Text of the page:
[Editor’s Note: This begins our NL Central previews. Look for posts today on the Cardinals, Pirates tomorrow, Cubs Wednesday and Brewers on Friday. –Steve]

It has almost become a rite of passage for the St. Louis Cardinals to end each season atop the National League Central standings. From 2000 to 2015, the team made the postseason in 12 of 16 seasons, including five straight appearances from 2011 to 2015, establishing a model of consistency unheard of in modern baseball. For fans of opposing NL teams, the Cardinals are who everyone loves to hate.

Although the team still hasn’t gone through a losing season since 1999, its playoff magic has run out the last three seasons. The Cardinals haven’t made the postseason since the ’15 season despite continuing to be in the hunt. The front office was active this offseason, adding two star names to its roster in an effort to avoid its first four-year playoff drought since the late 1980s and early ’90s.

2018 Recap

Record: 88-74, 3rd in NL Central

Despite sporting a record most teams would love to have, last season was an unusually tumultuous one for the St. Louis Cardinals. Coming off their second straight year without a playoff appearance — a rarity for the organization — they were active in the offseason, spending over $43 million in free agency to sign starting pitcher Miles Mikolas and relievers Greg Holland, Luke Gregerson, and Bud Norris. Also coming to the Cardinals via trade was outfielder Marcell Ozuna, who had a breakout season with the Marlins in 2017. Trying to revamp for a postseason run, the front office also shipped out some familiar names in Stephen Piscotty, Randal Grichuk, and Aledmys Diaz.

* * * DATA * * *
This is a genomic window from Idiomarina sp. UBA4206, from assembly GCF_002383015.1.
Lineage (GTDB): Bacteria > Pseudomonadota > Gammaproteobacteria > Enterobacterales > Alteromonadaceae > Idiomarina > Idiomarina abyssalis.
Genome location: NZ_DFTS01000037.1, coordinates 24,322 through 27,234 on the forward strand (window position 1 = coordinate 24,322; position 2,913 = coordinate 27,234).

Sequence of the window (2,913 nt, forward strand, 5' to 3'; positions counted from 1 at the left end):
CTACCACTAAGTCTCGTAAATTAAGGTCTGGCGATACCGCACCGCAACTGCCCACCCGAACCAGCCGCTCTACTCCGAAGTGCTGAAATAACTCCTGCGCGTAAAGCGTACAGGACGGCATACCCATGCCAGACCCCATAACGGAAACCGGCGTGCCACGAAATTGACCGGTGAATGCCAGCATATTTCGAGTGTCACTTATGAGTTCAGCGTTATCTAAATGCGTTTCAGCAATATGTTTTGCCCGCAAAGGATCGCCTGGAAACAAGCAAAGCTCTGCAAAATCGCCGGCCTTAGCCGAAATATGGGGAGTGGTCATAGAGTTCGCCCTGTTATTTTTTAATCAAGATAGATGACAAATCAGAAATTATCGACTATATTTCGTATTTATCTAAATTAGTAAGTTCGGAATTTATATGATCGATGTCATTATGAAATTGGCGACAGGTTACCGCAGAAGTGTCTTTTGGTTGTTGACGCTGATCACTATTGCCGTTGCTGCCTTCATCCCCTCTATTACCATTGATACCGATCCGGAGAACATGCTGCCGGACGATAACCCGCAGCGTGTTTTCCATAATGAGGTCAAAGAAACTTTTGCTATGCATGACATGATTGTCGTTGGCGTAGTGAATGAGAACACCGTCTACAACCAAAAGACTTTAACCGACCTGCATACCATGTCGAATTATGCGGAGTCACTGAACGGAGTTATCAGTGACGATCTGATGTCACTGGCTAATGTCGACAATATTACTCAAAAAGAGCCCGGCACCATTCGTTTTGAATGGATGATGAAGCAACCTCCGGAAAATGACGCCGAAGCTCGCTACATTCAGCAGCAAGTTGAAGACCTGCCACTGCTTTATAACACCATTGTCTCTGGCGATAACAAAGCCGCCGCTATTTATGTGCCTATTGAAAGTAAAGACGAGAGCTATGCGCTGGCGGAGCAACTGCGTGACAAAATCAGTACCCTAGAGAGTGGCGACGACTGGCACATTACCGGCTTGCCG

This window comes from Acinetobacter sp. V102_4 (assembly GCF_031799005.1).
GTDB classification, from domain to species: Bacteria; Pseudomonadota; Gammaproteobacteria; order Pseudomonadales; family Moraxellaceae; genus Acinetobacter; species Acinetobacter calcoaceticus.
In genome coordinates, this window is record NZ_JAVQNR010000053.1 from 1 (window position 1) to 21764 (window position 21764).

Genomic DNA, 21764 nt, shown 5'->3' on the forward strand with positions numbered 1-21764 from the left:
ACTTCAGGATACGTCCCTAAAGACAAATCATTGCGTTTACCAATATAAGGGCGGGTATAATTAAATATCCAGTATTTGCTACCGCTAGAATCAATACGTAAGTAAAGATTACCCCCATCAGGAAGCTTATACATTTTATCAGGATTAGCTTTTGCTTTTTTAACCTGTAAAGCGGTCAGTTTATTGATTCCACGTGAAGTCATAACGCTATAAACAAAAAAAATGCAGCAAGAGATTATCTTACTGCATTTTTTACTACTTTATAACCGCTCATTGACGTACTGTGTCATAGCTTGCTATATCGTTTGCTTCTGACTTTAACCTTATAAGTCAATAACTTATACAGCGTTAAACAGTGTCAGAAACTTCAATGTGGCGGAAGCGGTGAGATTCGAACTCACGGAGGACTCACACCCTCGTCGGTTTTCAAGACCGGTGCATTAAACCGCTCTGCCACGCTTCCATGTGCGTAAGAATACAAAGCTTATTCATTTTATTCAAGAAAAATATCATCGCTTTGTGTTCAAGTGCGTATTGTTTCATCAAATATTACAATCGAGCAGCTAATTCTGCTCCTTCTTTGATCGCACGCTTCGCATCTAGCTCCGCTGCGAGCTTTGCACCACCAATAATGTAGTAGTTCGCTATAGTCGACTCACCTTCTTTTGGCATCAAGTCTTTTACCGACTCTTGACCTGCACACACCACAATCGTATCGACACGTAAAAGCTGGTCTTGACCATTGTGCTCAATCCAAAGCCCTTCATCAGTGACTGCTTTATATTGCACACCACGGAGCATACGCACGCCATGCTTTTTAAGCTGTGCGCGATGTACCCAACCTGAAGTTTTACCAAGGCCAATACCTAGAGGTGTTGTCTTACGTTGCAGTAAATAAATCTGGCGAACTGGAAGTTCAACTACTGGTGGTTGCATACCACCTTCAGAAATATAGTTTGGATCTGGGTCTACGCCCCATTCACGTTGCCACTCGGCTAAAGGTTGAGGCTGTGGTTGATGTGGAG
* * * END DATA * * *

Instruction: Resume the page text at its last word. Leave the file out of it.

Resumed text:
The moves didn’t have their intended effect. St. Louis stumbled through the first half of the season, particularly in June and July, heading into the All-Star break at 48-46. Manager Mike Matheny was fired two days before the end of the first half after a loss against the Reds. That was the first time in 23 years the team fired its manager in the middle of a season. The Cardinals further shook things up by trading center fielder Tommy Pham at the July deadline. Interim manager Mike Shildt seemingly lit a fire under the Cardinals, who went 40-28 in the second half and 22-6 in August. That led the organization to name Shildt the full-time manager on August 28. A mediocre September, though, knocked the Cardinals out of the playoffs, as they couldn’t keep pace with the Brewers and Cubs in the division.